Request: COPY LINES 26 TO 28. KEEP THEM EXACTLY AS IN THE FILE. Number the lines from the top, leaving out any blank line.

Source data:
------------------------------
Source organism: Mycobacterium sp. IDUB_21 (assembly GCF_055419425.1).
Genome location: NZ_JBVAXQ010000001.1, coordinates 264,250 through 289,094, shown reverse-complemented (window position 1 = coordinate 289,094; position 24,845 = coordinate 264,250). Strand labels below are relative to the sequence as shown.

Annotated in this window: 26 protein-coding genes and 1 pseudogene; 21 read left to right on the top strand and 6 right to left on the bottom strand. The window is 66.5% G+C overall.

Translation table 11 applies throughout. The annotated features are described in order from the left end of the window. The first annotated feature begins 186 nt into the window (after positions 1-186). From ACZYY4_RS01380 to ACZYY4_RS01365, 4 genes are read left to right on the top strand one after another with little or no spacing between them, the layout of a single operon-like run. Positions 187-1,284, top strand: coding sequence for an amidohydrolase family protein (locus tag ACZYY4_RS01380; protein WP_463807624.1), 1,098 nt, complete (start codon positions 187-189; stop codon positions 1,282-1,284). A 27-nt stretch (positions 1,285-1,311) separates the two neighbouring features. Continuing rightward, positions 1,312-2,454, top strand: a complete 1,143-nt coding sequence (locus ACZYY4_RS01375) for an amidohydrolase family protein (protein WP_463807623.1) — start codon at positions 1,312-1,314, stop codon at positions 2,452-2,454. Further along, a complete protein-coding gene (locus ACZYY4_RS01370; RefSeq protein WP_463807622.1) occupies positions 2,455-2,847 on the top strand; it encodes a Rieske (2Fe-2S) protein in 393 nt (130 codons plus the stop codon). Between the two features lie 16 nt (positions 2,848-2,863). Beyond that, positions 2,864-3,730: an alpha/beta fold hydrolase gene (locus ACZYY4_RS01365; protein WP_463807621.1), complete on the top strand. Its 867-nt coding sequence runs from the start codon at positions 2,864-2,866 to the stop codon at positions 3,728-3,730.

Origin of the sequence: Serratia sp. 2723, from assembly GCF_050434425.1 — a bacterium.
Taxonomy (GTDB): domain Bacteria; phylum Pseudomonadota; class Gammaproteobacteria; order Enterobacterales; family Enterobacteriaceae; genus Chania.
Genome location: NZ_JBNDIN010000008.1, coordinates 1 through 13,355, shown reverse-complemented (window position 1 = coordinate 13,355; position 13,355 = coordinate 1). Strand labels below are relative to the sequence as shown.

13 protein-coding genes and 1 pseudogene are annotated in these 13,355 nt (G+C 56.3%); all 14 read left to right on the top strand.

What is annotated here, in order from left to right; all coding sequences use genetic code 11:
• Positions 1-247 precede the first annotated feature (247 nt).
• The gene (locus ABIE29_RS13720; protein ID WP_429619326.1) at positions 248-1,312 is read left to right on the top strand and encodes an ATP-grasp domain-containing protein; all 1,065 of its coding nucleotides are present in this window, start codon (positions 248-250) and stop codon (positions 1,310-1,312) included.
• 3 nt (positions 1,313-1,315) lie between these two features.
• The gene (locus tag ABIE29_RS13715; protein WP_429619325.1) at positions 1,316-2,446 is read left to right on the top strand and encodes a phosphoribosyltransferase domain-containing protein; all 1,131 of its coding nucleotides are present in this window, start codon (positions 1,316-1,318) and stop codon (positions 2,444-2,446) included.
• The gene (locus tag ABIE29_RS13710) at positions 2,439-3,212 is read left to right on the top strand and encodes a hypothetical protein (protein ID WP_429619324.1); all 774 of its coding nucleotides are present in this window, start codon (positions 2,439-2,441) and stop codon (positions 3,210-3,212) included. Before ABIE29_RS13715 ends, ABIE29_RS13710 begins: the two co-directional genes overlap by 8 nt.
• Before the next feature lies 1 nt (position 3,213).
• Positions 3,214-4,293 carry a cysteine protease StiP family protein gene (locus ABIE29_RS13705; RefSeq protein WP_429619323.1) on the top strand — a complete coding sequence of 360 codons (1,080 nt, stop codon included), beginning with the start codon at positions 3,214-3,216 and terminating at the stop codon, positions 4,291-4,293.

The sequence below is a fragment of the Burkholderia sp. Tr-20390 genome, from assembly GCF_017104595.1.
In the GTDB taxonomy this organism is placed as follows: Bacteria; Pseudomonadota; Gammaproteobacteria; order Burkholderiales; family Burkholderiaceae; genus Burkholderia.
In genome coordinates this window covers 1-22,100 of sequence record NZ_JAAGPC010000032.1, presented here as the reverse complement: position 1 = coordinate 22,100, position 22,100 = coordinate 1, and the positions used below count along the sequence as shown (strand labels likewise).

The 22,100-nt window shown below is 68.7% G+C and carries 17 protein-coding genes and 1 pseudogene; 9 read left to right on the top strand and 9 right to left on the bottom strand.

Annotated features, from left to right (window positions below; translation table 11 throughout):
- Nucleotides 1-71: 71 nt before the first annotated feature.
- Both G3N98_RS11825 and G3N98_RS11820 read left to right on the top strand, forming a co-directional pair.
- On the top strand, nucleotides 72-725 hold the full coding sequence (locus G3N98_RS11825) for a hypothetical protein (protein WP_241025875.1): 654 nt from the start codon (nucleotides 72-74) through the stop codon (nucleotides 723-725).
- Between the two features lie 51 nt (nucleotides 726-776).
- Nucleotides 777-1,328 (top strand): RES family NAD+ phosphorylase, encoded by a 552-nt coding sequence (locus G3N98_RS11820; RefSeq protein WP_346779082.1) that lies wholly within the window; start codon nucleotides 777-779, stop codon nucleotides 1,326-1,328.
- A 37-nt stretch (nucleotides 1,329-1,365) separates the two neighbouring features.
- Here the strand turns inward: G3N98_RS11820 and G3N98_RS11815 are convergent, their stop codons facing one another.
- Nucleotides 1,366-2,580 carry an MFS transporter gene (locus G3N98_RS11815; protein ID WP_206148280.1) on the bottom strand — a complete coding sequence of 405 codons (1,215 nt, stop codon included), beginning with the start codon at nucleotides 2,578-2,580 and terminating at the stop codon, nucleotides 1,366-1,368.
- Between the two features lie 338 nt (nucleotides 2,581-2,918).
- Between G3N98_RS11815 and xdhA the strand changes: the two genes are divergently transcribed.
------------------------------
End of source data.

- Nucleotides 777-1,328 (top strand): RES family NAD+ phosphorylase, encoded by a 552-nt coding sequence (locus G3N98_RS11820; RefSeq protein WP_346779082.1) that lies wholly within the window; start codon nucleotides 777-779, stop codon nucleotides 1,326-1,328.
- A 37-nt stretch (nucleotides 1,329-1,365) separates the two neighbouring features.
- Here the strand turns inward: G3N98_RS11820 and G3N98_RS11815 are convergent, their stop codons facing one another.